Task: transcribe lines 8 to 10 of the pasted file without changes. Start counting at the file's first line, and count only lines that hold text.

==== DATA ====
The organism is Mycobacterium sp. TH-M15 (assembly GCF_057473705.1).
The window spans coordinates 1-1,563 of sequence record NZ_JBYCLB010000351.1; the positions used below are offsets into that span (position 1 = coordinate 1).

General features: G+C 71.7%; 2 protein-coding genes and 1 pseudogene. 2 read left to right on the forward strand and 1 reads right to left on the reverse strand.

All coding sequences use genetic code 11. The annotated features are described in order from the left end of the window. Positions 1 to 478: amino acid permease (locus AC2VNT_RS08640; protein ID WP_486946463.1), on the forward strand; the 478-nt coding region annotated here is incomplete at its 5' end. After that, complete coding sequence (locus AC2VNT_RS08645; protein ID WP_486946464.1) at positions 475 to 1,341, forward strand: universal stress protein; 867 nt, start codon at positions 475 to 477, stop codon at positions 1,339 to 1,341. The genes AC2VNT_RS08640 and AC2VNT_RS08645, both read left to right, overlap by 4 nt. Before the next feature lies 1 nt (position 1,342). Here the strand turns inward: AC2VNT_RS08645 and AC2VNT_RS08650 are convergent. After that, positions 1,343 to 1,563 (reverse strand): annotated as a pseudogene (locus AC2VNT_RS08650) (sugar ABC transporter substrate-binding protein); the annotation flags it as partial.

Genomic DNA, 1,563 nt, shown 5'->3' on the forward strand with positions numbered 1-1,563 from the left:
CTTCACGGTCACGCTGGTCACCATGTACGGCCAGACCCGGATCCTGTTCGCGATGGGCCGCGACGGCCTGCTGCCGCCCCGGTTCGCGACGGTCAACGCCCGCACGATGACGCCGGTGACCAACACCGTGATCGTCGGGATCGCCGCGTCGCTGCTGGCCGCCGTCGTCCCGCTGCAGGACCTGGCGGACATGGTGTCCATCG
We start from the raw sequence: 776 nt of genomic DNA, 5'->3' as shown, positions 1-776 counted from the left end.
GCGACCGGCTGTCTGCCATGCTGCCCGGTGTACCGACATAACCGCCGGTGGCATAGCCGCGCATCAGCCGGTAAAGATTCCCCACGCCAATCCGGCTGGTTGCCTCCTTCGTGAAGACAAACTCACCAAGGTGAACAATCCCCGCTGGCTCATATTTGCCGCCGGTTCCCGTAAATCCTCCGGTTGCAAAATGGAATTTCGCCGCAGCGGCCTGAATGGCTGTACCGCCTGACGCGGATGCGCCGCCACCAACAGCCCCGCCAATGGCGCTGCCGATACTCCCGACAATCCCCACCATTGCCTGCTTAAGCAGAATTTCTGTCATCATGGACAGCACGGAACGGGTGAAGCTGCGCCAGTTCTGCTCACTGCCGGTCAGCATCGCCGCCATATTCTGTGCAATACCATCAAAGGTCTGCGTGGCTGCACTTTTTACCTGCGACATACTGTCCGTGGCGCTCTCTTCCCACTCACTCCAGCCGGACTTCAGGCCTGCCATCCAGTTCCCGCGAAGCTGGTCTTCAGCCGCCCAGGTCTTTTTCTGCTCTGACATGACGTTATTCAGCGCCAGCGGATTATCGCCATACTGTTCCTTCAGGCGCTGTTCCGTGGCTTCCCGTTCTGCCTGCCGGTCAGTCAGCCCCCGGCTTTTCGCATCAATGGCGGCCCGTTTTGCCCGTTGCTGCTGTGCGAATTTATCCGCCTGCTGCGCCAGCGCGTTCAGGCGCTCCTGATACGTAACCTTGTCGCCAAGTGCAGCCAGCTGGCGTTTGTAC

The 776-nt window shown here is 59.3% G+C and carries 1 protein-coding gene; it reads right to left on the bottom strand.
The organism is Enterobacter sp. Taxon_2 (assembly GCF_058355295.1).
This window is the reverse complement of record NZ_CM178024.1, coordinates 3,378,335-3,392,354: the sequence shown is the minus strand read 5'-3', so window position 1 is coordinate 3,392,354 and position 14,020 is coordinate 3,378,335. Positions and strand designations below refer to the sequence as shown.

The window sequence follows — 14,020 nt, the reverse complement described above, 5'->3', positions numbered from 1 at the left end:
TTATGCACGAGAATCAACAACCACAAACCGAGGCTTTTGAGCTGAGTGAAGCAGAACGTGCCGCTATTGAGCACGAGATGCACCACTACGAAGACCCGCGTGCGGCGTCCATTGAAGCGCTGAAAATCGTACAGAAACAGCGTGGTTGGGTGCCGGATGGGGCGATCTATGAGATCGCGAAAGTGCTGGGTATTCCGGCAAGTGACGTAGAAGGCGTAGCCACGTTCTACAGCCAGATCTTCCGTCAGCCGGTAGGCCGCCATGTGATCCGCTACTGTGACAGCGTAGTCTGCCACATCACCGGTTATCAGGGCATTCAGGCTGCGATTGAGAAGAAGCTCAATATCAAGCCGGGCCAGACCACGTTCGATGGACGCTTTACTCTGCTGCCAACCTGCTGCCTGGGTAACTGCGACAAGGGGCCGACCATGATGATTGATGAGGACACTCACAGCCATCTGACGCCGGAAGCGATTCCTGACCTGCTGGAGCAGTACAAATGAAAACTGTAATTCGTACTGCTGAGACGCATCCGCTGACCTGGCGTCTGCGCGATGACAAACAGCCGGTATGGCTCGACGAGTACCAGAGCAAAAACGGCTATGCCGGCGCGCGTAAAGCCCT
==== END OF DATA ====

GCGACCGGCTGTCTGCCATGCTGCCCGGTGTACCGACATAACCGCCGGTGGCATAGCCGCGCATCAGCCGGTAAAGATTCCCCACGCCAATCCGGCTGGTTGCCTCCTTCGTGAAGACAAACTCACCAAGGTGAACAATCCCCGCTGGCTCATATTTGCCGCCGGTTCCCGTAAATCCTCCGGTTGCAAAATGGAATTTCGCCGCAGCGGCCTGAATGGCTGTACCGCCTGACGCGGATGCGCCGCCACCAACAGCCCCGCCAATGGCGCTGCCGATACTCCCGACAATCCCCACCATTGCCTGCTTAAGCAGAATTTCTGTCATCATGGACAGCACGGAACGGGTGAAGCTGCGCCAGTTCTGCTCACTGCCGGTCAGCATCGCCGCCATATTCTGTGCAATACCATCAAAGGTCTGCGTGGCTGCACTTTTTACCTGCGACATACTGTCCGTGGCGCTCTCTTCCCACTCACTCCAGCCGGACTTCAGGCCTGCCATCCAGTTCCCGCGAAGCTGGTCTTCAGCCGCCCAGGTCTTTTTCTGCTCTGACATGACGTTATTCAGCGCCAGCGGATTATCGCCATACTGTTCCTTCAGGCGCTGTTCCGTGGCTTCCCGTTCTGCCTGCCGGTCAGTCAGCCCCCGGCTTTTCGCATCAATGGCGGCCCGTTTTGCCCGTTGCTGCTGTGCGAATTTATCCGCCTGCTGCGCCAGCGCGTTCAGGCGCTCCTGATACGTAACCTTGTCGCCAAGTGCAGCCAGCTGGCGTTTGTAC

The 776-nt window shown here is 59.3% G+C and carries 1 protein-coding gene; it reads right to left on the bottom strand.
The organism is Enterobacter sp. Taxon_2 (assembly GCF_058355295.1).